For our University, Speaker Irvis’ most directly relevant legislative contribution was his sponsorship of the bill, enacted in 1966, that made Pitt a state-related university. The state appropriations that resulted took Pitt from the brink of bankruptcy and helped position us to become one of the country’s top public research universities. For our part, the University has provided tens of thousands of Pennsylvania residents with access to a very high-quality higher education at a comparatively reasonable cost, simultaneously meeting a collective state need and positioning each of those individual students to use the power of education to build the foundation for a more productive and satisfying life. In recent years, of course, the University also has become a key engine of economic development and has broadened its commitments to its home communities.

Four days after the screening of Fly Boys as the first Irvis Black History Month Program and 42 years after Speaker Irvis sponsored the bill creating Pennsylvania’s new partnership with its state-related universities, the commonwealth’s budget proposal for the next fiscal year was released. It began with a decidedly upbeat assessment of Pennsylvania’s economic condition: “Today, at a time when the national economy seems to be spiraling into a recession and many other states are struggling to deal with the impact of the national downturn on their budgets, Pennsylvania is in much better shape.”

Unfortunately, the state’s comparatively advantageous economic position was not translated into positive budgetary news for the commonwealth’s state-related universities. Instead, the appropriations recommended for Pennsylvania’s public research universities clearly reflect that a diminished priority has been assigned to these institutions, even while their expected contributions to the commonwealth are increasing.


In a year in which the Consumer Price Index rose by 4.1 percent and the proposed overall growth in the state budget is 4.2 percent, the recommended increase to Pitt’s education and general appropriation is a mere 1.5 percent. To provide an even more complete picture, when the proposed treatment of other Pitt line items is considered—because our line item support for teen suicide services, public health practice, disadvantaged students, and student life initiatives all were frozen and our line item support for rural education outreach was cut by 12 percent—the overall increase recommended for Pitt falls to 1.2 percent.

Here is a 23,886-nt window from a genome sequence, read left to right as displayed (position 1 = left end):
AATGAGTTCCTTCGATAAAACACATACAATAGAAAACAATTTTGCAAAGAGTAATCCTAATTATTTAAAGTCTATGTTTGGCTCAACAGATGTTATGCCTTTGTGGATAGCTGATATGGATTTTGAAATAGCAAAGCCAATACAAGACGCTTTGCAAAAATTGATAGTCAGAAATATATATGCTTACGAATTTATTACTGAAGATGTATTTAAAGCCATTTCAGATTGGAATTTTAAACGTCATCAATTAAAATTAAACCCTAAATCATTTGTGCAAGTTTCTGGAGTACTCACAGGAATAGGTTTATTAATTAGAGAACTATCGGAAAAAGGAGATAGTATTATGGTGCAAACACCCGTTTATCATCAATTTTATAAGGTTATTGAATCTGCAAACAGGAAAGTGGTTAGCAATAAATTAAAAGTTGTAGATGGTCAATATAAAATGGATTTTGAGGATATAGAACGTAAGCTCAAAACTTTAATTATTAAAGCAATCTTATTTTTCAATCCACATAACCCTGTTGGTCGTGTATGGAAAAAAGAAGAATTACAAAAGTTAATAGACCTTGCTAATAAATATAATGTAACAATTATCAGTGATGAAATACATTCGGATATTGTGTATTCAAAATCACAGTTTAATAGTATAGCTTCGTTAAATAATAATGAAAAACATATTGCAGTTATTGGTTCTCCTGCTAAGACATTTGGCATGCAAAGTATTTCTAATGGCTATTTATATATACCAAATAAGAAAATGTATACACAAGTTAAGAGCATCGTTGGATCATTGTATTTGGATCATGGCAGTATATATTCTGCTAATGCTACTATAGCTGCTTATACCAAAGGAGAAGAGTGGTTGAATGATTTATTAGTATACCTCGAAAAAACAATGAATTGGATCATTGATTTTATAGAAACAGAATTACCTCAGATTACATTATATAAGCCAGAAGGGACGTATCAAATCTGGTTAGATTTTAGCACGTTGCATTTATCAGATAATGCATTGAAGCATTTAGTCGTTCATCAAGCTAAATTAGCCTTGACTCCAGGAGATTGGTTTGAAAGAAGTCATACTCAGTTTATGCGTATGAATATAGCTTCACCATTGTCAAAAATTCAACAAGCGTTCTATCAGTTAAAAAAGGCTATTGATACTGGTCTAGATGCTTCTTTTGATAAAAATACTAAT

But the troubling nature of this recommendation becomes even more clear when it is considered in context. From fiscal year 2001 through fiscal year 2007, the Higher Education Price Index increased by 32.2 percent, and the Consumer Price Index increased by 20.6 percent. In that same period, Pitt’s appropriation increased by only 3.1 percent. And even reaching that low level of percentage increase depends upon counting federal matching dollars as state funds. Since the commonwealth appropriation for the current year, as reported, includes $9.9 million in federal Medicaid matching funds, Pitt’s current appropriation actually includes approximately $700,000 fewer state dollars than our fiscal year 2001 appropriation did.

As the nation emerged from the fiscal challenges that visited us all earlier in this decade, most states began re-investing in higher education in an attempt to reverse losses that had been suffered during that severe downturn. Describing that trend, a recent article in The Chronicle of Higher Education bore the headline “State Appropriations for Higher Education See Biggest Jump in Decades” and reported that “state-tax support for higher education climbed 7.5 percent in the 2007-08 budget year [and] was the highest annual increase since 1985.”

The situation in Pennsylvania stands in sharp contrast to that encouraging national trend. State support for higher education here rose only 1.8 percent last year—less than one-fourth of the national increase—placing Pennsylvania 47th among the 50 states. Unfortunately, we were just one spot higher, 46th, when increases over the last two years were compared.


The states that border Pennsylvania, and presumably are subject to some of the same economic constraints, project a very different picture. West Virginia’s support for higher education was up 14.3 percent, Ohio was up 7.7 percent, New York was up 6.8 percent, Delaware was up 4.2 percent, and New Jersey was up 2.7 percent. Many of the states that are home to universities with which Pitt directly competes also made substantial additional commitments to higher education. For example, Minnesota was up 12.6 percent, Texas was up 11.2 percent, North Carolina was up 10.5 percent, Wisconsin was up 8.2 percent, and California was up 5.7 percent.